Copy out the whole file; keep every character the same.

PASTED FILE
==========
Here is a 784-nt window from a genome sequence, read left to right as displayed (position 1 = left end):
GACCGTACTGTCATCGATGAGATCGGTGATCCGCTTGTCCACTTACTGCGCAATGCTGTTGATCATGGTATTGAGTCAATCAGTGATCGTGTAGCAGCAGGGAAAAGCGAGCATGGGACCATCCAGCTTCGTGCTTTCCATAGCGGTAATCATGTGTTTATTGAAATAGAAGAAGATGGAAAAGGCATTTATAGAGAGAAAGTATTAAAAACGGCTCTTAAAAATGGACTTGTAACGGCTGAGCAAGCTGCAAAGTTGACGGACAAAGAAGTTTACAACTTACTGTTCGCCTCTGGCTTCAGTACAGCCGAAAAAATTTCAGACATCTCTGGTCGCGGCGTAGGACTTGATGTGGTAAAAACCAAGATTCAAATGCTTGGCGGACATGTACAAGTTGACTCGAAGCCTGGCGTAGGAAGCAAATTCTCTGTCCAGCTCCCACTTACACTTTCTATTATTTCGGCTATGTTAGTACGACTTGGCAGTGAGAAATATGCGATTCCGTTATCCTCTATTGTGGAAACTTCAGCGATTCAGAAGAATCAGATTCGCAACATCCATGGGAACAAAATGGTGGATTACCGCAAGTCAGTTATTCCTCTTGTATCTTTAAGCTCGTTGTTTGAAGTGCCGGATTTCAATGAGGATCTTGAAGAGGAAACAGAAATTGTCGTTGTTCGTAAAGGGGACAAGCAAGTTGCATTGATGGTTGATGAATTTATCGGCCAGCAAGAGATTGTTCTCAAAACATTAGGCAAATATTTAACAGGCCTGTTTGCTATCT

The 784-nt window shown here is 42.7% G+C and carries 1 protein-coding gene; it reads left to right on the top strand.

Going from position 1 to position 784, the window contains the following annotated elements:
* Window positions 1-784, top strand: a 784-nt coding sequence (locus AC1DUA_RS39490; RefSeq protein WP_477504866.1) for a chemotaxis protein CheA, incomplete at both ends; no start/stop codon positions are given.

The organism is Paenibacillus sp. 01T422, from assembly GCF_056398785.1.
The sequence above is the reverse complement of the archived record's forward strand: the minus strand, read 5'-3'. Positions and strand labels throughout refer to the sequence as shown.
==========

Here is a 784-nt window from a genome sequence, read left to right as displayed (position 1 = left end):
GACCGTACTGTCATCGATGAGATCGGTGATCCGCTTGTCCACTTACTGCGCAATGCTGTTGATCATGGTATTGAGTCAATCAGTGATCGTGTAGCAGCAGGGAAAAGCGAGCATGGGACCATCCAGCTTCGTGCTTTCCATAGCGGTAATCATGTGTTTATTGAAATAGAAGAAGATGGAAAAGGCATTTATAGAGAGAAAGTATTAAAAACGGCTCTTAAAAATGGACTTGTAACGGCTGAGCAAGCTGCAAAGTTGACGGACAAAGAAGTTTACAACTTACTGTTCGCCTCTGGCTTCAGTACAGCCGAAAAAATTTCAGACATCTCTGGTCGCGGCGTAGGACTTGATGTGGTAAAAACCAAGATTCAAATGCTTGGCGGACATGTACAAGTTGACTCGAAGCCTGGCGTAGGAAGCAAATTCTCTGTCCAGCTCCCACTTACACTTTCTATTATTTCGGCTATGTTAGTACGACTTGGCAGTGAGAAATATGCGATTCCGTTATCCTCTATTGTGGAAACTTCAGCGATTCAGAAGAATCAGATTCGCAACATCCATGGGAACAAAATGGTGGATTACCGCAAGTCAGTTATTCCTCTTGTATCTTTAAGCTCGTTGTTTGAAGTGCCGGATTTCAATGAGGATCTTGAAGAGGAAACAGAAATTGTCGTTGTTCGTAAAGGGGACAAGCAAGTTGCATTGATGGTTGATGAATTTATCGGCCAGCAAGAGATTGTTCTCAAAACATTAGGCAAATATTTAACAGGCCTGTTTGCTATCT

The 784-nt window shown here is 42.7% G+C and carries 1 protein-coding gene; it reads left to right on the top strand.

Going from position 1 to position 784, the window contains the following annotated elements:
* Window positions 1-784, top strand: a 784-nt coding sequence (locus AC1DUA_RS39490; RefSeq protein WP_477504866.1) for a chemotaxis protein CheA, incomplete at both ends; no start/stop codon positions are given.

The organism is Paenibacillus sp. 01T422, from assembly GCF_056398785.1.
The sequence above is the reverse complement of the archived record's forward strand: the minus strand, read 5'-3'. Positions and strand labels throughout refer to the sequence as shown.